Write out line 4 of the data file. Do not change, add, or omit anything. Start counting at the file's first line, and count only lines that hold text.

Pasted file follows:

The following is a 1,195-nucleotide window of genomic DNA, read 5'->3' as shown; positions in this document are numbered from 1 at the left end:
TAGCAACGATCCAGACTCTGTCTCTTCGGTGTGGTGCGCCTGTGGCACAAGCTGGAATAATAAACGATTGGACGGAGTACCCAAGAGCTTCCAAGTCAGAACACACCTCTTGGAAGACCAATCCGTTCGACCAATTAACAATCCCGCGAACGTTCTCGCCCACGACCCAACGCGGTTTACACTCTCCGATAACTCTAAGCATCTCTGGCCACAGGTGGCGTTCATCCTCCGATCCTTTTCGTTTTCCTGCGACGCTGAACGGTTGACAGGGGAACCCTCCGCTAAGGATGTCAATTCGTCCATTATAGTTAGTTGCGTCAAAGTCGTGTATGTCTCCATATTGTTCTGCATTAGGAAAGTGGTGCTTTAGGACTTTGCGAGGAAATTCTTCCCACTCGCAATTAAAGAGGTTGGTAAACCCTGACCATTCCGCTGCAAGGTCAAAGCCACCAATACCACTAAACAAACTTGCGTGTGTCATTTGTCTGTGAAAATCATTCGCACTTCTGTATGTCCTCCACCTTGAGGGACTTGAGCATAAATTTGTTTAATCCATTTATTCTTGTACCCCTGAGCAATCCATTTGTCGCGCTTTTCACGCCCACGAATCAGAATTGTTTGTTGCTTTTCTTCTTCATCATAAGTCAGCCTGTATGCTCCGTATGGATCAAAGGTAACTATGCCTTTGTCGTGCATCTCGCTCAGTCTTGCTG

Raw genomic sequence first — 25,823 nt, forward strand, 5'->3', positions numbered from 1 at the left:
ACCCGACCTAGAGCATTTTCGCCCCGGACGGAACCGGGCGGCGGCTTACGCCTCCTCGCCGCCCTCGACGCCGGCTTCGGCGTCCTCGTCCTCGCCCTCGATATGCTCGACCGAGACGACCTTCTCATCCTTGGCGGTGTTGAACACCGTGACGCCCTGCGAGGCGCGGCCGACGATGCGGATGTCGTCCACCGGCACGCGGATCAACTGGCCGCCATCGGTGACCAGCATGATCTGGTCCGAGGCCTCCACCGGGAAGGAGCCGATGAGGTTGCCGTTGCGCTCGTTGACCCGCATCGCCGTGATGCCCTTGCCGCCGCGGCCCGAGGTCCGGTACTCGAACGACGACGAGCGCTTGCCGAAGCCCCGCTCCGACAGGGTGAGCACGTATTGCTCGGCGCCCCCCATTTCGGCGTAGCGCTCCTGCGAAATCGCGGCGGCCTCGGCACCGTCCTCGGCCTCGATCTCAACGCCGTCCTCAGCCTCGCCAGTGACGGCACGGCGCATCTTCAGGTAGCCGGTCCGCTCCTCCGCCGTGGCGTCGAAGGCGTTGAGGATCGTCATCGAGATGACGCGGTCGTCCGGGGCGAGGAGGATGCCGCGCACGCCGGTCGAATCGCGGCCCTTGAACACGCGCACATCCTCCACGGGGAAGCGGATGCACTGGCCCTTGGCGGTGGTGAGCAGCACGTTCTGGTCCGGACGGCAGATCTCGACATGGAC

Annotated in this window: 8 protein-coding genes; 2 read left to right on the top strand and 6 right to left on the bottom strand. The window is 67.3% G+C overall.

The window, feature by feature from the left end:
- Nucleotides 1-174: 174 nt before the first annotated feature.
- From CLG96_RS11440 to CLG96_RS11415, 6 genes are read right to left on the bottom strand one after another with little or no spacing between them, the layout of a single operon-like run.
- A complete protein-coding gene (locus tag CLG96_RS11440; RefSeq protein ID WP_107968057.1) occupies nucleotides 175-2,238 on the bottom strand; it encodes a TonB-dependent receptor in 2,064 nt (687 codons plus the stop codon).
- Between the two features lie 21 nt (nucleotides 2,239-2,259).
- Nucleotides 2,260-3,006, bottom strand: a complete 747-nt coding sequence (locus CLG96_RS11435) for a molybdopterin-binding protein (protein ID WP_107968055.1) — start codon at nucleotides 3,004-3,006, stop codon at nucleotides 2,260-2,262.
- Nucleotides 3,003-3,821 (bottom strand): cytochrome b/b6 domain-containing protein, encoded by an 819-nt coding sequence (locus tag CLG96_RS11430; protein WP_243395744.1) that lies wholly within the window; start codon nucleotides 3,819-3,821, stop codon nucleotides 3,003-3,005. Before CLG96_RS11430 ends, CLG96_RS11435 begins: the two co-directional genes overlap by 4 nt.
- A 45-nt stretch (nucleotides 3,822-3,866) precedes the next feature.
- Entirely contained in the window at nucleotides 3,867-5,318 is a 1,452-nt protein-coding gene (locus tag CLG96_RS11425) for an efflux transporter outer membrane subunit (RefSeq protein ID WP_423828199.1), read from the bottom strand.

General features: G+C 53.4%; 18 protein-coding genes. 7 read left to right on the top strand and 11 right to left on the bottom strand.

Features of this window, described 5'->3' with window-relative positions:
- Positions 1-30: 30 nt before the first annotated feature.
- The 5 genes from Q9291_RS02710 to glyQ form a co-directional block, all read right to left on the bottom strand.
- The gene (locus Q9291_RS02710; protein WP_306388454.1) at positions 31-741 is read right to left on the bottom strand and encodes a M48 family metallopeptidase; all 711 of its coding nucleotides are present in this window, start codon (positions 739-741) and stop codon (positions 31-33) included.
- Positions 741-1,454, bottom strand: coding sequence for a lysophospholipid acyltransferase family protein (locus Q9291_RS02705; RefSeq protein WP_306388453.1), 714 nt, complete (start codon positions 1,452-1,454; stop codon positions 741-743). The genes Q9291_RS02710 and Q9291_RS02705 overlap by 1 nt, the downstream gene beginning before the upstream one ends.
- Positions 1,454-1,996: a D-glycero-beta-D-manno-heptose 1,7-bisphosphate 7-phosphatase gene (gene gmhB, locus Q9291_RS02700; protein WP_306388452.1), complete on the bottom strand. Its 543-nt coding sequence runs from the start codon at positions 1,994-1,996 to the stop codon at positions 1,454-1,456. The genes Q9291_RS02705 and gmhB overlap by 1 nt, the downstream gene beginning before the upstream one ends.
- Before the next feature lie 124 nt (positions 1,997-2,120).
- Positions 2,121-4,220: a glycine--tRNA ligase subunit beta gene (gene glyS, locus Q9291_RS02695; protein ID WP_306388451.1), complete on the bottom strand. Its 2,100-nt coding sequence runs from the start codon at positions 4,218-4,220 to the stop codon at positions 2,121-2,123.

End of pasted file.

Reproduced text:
ACCCGACCTAGAGCATTTTCGCCCCGGACGGAACCGGGCGGCGGCTTACGCCTCCTCGCCGCCCTCGACGCCGGCTTCGGCGTCCTCGTCCTCGCCCTCGATATGCTCGACCGAGACGACCTTCTCATCCTTGGCGGTGTTGAACACCGTGACGCCCTGCGAGGCGCGGCCGACGATGCGGATGTCGTCCACCGGCACGCGGATCAACTGGCCGCCATCGGTGACCAGCATGATCTGGTCCGAGGCCTCCACCGGGAAGGAGCCGATGAGGTTGCCGTTGCGCTCGTTGACCCGCATCGCCGTGATGCCCTTGCCGCCGCGGCCCGAGGTCCGGTACTCGAACGACGACGAGCGCTTGCCGAAGCCCCGCTCCGACAGGGTGAGCACGTATTGCTCGGCGCCCCCCATTTCGGCGTAGCGCTCCTGCGAAATCGCGGCGGCCTCGGCACCGTCCTCGGCCTCGATCTCAACGCCGTCCTCAGCCTCGCCAGTGACGGCACGGCGCATCTTCAGGTAGCCGGTCCGCTCCTCCGCCGTGGCGTCGAAGGCGTTGAGGATCGTCATCGAGATGACGCGGTCGTCCGGGGCGAGGAGGATGCCGCGCACGCCGGTCGAATCGCGGCCCTTGAACACGCGCACATCCTCCACGGGGAAGCGGATGCACTGGCCCTTGGCGGTGGTGAGCAGCACGTTCTGGTCCGGACGGCAGATCTCGACATGGAC